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Spare the firs, spoil the garden?

At the request of the Ashland Parks & Recreation Commission and after a one-person “Save the Trees” campaign by former Parks Commissioner JoAnne Eggers, the city Tree Commission called a special meeting Monday in Lithia Park to review a proposal to remove a pair of trees as part of a revision and expansion of the Japanese Garden in Lithia Park. The Tree Commission, which typically offers advice to the Planning Commission and City Council, then voted to spare two 95-year old firs.

Garden designer Toru Tanaka led city officials and the public on a two-hour tour of the park to explain his redesign, made possible by a $1.3 million gift, but attention was riveted on the firs, part of a 12-tree grove planted by the Boy Scouts about 1924, when the park was being created.

In their 20-minute standing discussion, Tree Commissioners were told by Tanaka that two of the dozen firs should come down to make way for a bamboo grove and wall facing Winburn Way. Tanaka noted what he estimated as a 15-degree lean toward the planned garden and the messiness of firs. Parks Superintendent Michael Oxendine said the root systems of fir groups are connected and exchanged nutrients, so if you remove one, it affects all.

Trees get blown down and if that happened, it would create “a big mess” in the Japanese Garden, said Kathryn Thalden, who supported removal. “It’s not that big a loss when you consider 200 trees will be added with the Japanese Garden.”

Many said the trees show no sign of poor health, with Parks & Recreation Commissioner Jim Lewis saying, “Anyone who loves trees, hates to see one removed.” At that moment, the crowd gasped as a red-shouldered hawk flew out of the grove.

Tanaka, who was trained in Japan and was director of Portland’s Japanese Garden, told the crowd, “Everyone thinks the trees are healthy, but in my opinion, they are not healthy.” They lean and pulls on roots, he said, adding they are “damaged.”

Parks & Recreation Director Michael Black said it’s not his job to have an opinion on removal, but pointed out that in the rest of the garden revision plans, not including the Douglas firs, “only those with no chance of survival will be moved.”

At a Parks Commission study session Monday evening, Landt said he recognizes Tanaka is foremost nationally in the field of Japanese Garden design but added he is not an arborist — and the city should have gotten an evaluation of the firs before the garden planning process, so as to head off a zero-sum situation, where the choice might be “cut the trees or no garden.”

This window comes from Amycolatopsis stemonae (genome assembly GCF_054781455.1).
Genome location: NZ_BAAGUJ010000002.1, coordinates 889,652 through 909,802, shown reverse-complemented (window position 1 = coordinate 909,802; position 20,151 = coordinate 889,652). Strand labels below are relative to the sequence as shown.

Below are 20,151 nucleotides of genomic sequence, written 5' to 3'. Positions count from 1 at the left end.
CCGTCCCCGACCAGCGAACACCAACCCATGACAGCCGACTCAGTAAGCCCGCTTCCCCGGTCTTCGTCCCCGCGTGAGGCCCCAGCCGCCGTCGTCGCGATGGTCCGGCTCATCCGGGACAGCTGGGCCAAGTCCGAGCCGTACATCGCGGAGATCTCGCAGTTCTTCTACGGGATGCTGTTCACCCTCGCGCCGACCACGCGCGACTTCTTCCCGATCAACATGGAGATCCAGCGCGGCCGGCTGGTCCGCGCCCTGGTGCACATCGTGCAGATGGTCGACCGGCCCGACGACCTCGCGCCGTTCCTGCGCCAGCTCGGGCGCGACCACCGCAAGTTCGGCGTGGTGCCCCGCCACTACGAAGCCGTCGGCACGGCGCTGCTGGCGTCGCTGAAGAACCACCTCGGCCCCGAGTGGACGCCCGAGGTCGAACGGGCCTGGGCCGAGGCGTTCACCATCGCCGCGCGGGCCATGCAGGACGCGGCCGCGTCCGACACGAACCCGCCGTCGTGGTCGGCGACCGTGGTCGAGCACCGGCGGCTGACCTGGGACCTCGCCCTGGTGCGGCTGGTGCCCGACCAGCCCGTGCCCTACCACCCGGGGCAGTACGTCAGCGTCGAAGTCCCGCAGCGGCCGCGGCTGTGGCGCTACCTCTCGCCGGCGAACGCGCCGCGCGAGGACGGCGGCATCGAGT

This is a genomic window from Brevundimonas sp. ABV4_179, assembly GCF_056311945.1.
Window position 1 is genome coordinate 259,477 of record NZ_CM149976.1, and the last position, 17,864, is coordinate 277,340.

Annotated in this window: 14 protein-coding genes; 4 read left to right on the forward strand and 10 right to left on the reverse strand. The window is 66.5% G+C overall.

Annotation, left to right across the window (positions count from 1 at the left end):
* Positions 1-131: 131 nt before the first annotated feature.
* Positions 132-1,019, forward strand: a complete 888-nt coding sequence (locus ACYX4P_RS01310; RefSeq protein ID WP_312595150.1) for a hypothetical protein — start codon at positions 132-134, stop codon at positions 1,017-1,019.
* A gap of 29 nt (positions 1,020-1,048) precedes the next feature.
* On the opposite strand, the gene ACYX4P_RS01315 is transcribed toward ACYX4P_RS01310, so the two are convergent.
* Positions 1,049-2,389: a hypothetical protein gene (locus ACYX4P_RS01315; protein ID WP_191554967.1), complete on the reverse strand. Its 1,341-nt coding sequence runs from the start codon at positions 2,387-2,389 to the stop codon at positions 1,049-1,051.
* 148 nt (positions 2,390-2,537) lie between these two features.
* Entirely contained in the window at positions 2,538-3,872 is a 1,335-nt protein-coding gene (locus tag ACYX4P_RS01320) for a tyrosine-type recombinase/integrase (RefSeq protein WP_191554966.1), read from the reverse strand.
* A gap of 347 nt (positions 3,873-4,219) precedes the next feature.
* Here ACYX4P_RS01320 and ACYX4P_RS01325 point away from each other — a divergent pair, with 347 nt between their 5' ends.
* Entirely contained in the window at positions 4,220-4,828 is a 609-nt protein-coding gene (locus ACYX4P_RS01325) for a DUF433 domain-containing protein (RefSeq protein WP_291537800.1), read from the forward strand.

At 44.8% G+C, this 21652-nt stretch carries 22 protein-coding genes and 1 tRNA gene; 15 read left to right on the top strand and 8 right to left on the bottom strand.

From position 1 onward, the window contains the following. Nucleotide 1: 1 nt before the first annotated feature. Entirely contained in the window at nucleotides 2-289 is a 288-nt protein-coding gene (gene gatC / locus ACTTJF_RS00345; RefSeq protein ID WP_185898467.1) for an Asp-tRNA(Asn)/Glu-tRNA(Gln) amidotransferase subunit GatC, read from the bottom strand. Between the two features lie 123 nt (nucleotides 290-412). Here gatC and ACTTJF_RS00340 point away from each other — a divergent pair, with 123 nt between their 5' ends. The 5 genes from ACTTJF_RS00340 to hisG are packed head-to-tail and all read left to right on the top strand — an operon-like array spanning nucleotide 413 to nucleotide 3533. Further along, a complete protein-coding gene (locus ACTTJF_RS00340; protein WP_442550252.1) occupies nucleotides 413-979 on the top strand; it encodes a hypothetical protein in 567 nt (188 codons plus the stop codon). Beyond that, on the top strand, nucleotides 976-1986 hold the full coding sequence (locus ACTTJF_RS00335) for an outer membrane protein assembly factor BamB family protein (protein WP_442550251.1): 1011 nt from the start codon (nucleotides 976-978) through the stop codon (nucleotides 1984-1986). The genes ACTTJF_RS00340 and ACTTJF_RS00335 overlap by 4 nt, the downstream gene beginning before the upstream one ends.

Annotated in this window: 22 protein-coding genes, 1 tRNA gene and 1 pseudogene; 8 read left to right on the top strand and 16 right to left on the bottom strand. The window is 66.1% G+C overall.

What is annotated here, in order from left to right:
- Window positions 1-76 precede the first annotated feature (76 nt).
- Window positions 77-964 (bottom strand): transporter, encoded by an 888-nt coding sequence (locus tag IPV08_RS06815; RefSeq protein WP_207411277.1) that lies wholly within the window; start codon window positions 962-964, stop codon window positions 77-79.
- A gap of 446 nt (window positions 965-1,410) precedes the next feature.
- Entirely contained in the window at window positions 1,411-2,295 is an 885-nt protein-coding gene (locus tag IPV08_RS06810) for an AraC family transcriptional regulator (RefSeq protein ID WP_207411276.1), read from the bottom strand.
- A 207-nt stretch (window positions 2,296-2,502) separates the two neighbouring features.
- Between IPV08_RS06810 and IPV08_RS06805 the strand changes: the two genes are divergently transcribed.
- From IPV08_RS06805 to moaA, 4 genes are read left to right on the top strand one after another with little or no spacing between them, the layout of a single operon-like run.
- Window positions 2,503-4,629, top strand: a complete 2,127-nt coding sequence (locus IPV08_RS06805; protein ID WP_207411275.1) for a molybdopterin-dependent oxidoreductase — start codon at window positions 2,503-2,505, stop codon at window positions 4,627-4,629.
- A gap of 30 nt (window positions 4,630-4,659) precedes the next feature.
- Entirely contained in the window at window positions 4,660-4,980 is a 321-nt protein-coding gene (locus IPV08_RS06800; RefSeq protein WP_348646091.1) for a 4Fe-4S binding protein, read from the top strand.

Commissioner Landt added, “I want both the trees and the garden.”

Black told Parks Commissioners he has lots of anecdotal opinions that the towering trees are sound and still growing, but he will get a professional arborist to sign an evaluation and put his license number on it.

The decision will be made by Parks Commissioners after a public hearing Jan. 28. That meeting will start at 7 p.m. in the council chamber. A garden map is at amandaglass.myportfolio.com/japanese-garden-designs.

The authentic Japanese garden will be built where the present “Japanese style garden” stands. It will take 20 months, during which the project will be fenced off. A permanent fence will keep deer out.

It’s due to open for fall of 2021 but could be delayed if it has to be redesigned around the firs, said Jeff Mangin, a board member of the Ashland Parks Foundation and a donor of the $1.3 million, in a guest editorial to the Tidings. He wrote that sick trees in the garden will be removed, others will be transplanted and the two firs will be replaced by 15 timber bamboo clumps, which grow to 30-50 feet high.

Manchin says the firs shade the proposed bamboo and its roots will crowd the bamboo and other plants — and the proposed wall would require cutting fir roots, damaging longterm viability of the firs, if they were left standing. Wood from the firs will be used for gates, tea house and other items in the garden, he wrote. The foundation voted for fir tree removal.

In a letter to Parks Commissioners, Eggers said, “Definitely keep my old friends, the two doug firs they have given me (and anyone who wants) their gifts of shade, scent, and sights of red shouldered hawks, as well as their quiet stately presence These trees are native beautiful specimens and, to my mind, are worth a whole Japanese Garden imposed in the area where they are now healthy, sheltering, inspiringTheirs is one of the finest small spaces in Lithia Park. We humans need such places near us.”

Eggers chrocheted “necklaces” to put around the trees, with signs begging to be spared.

John Darling is an Ashland freelance writer. Reach him at jdarling@jeffnet.org.

Jan. 16: Numerous revisions made to story. to wit: adding that meeting was called at request of the Parks & Recreation Commission; it was Tanaka, not Tree Commissioners, who noted the estimated lean of the firs proposed for removal; correcting identification of Jim Lewis as a Parks, not Planning, Commissioner; clarifying that Michael Black was referring to other plants and trees proposed for removal in the garden revision plans, not the Douglas firs; correcting attribution of quotes in paragraphs 8 and 9 to Rick Landt, not Jim Lewis; correcting the date of the Parks Commission meeting when a decision is expected to Jan. 28, not Feb. 28; correcting the spelling of Jeff Mangin's name; and correcting Mangin's positionon the AshlandParks Foundation to board member, not chairman.

Garden designer Toru Tanaka talks to attendees at a Tree Commission meeting Monay. He proposes the two Douglas firs at center near the Japanese Garden entrance be replaced by bamboo. Photo by John Darling
Garden designer Toru Tanaka, parks Director Michael Black and parks Commissioner Mike Gardiner at Monday's Tree Commission meeting. Photo by John Darling